How to Manage Psoriatic Arthritis Soreness

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According to the Centers for Disease Control and Prevention, over 43 percent of adults living with arthritis have activity limitations. If soreness from your psoriatic arthritis is preventing you from living well, read ahead for suggestions to help reduce your soreness and feel your best.

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Recognize the symptoms

Anywhere from five to 40 percent of people with psoriasis develop psoriatic arthritis. This form of arthritis can cause swelling and stiffness around the joints. The symptoms of psoriatic arthritis can develop slowly or quickly. You may feel a reduced range of motion and be especially stiff in the morning. With psoriatic arthritis, your discomfort may come and go with periods of remission.

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Seek treatment as soon as possible

According to the National Psoriasis Foundation, delaying treatment as little as six months can result in permanent joint damage. If you have psoriasis and your joints are feeling especially stiff and sore, contacting your doctor as soon as possible may be critical in relieving your discomfort.

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Make stretching a priority

Stretching is known to decrease overall muscle and tendon stiffness. While the soreness related to psoriatic arthritis usually involves inflammation of the joints, making sure that muscles and tendons around the joints are not excessively tense can make you less sore overall. The American College of Sports Medicine recommends stretching at least two or three days each week. Each stretch should be held for 10-30 seconds.

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Discover watersports

Exercising in water, known as hydrotherapy, has been used for centuries to cure all types of ailments. When it comes to arthritis, hydrotherapy is known to reduce pain and improve health. There are some tips and tricks to help you fully enjoy your time in the water if you have psoriatic arthritis.

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Stay strong

According to the National Psoriasis Foundation, exercise is key to overcoming psoriatic arthritis symptoms. Training with weights, exercise bands, or weight machines can be very beneficial for people with psoriatic arthritis because it keeps muscles lean and strong. This can protect your joints and help prevent soreness after use. If you are new to strength training, a physical therapist or specialized sports trainer can help you develop a strength training program that is right for you.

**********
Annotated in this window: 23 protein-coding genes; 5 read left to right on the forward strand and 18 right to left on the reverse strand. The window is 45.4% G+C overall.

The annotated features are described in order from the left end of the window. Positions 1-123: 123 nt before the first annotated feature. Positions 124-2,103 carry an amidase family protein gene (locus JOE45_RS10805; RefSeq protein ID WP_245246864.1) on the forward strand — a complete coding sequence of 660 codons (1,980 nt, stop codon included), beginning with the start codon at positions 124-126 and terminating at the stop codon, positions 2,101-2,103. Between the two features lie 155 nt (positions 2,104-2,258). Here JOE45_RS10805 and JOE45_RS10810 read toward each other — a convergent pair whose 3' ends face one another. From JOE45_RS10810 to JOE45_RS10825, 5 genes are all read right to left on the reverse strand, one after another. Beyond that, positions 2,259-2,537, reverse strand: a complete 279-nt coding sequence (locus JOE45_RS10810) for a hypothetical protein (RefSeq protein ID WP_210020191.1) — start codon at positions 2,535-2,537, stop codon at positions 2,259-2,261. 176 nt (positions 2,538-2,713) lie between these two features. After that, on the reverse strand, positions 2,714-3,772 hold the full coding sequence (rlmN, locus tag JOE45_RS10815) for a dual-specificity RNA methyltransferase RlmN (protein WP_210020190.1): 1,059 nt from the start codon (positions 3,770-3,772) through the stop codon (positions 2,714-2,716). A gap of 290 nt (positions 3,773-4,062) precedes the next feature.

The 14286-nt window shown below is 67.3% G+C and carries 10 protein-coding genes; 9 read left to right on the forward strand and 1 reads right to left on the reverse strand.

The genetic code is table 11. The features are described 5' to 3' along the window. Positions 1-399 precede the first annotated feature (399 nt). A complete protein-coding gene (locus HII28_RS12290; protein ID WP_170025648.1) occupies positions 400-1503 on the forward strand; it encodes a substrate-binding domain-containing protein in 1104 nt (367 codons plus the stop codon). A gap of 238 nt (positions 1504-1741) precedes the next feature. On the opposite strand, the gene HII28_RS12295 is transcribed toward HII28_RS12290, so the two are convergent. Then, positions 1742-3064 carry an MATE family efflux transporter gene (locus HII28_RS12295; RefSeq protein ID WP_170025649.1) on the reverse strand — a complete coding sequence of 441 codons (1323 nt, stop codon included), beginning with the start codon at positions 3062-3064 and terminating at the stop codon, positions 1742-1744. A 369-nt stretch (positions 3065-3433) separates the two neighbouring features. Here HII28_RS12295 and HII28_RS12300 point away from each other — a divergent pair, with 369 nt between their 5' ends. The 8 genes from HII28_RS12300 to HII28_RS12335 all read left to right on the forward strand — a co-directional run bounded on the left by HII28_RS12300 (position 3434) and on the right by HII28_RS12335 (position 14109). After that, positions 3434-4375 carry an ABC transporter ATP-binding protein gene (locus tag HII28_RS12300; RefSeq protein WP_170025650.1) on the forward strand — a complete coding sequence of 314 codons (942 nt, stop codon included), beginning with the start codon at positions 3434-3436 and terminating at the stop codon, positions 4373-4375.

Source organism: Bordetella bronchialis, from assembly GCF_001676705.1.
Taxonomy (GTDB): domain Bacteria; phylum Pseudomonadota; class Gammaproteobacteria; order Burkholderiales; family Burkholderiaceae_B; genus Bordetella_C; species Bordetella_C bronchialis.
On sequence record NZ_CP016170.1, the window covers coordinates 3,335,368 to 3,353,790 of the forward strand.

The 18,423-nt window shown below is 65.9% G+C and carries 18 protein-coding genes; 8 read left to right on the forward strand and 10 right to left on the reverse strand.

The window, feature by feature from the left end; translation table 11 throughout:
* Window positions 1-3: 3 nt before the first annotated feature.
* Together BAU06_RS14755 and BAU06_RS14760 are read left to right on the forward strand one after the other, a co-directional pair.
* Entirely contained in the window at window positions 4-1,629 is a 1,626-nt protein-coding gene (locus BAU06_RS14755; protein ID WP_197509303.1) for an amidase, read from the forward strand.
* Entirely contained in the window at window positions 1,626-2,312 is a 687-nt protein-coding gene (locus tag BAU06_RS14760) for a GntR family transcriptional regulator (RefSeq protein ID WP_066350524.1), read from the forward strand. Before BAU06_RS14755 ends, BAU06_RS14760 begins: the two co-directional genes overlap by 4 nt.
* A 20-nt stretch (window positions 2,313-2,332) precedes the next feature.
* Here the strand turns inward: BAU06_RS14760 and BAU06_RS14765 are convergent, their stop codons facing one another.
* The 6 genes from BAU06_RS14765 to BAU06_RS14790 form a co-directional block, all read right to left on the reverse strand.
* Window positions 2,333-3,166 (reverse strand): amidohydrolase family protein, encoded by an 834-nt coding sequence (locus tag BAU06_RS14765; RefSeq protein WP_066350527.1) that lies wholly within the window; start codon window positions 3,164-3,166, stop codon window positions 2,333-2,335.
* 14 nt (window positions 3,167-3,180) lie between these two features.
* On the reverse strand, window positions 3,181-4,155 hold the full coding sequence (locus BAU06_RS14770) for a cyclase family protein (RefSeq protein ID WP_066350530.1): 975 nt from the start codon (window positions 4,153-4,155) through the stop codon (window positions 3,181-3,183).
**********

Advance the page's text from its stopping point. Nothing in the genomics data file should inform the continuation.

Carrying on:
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Warm up and cool down

According to the Arthritis Foundation, warm water is a powerful weapon against aches, stiffness, and fatigue. Taking a warm bath or shower in the morning can decrease swelling and inflammation and increase circulation. Water temperature between 92 and 100 degrees is a healthy range. Cold therapy can also reduce soreness, especially after working your joints. Ice or a cold compress applied to the joint works by reducing blood flow to a particular area and reducing inflammation.

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Remember diet matters

While there is no diet that can cure psoriatic arthritis, there are foods that can make you feel better or worse. For example, foods that contain omega-3 fats, such as fish, may reduce the inflammation in the whole body. In contrast, highly processed, sugary foods may contribute to inflammation. And, if you are overweight, losing weight could reduce the severity of your psoriatic arthritis and help with joint soreness.

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Get a massage

The pressure applied to the body from a massage has been known to help arthritis pain and range of motion. However, making time for a weekly massage can be tricky. Instead, daily self-massages can decrease soreness and increase range of motion. Self-massage is the application of various massage strokes to the body’s soft tissue. You can use your hands for a gentle massage or you can also use a flexible soft roller to decrease soreness.

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Get plenty of rest

People living with arthritis are more than twice as likely to have sleep problems compared to those without arthritis. Pain and soreness are likely contributors. Not getting enough sleep has far-reaching consequences. Without adequate rest, you are more likely to suffer from depression and have a more difficult time in managing your soreness. If you are struggling with getting enough rest, you might benefit from talking to your doctor about better pain management.

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Talk to your doctor about drug treatments

There is no cure for psoriatic arthritis. Most drug treatments focus on controlling inflammation. In the last 20 years, arthritis medications have become much more targeted and effective. These drugs have even contributed to disease remission for some. You may be hesitant to look into drug therapy because of side effects. However, virtually all drugs have potential side effects. Your doctor can help you gauge your actual risks and guide you through the possible benefits of drug treatments.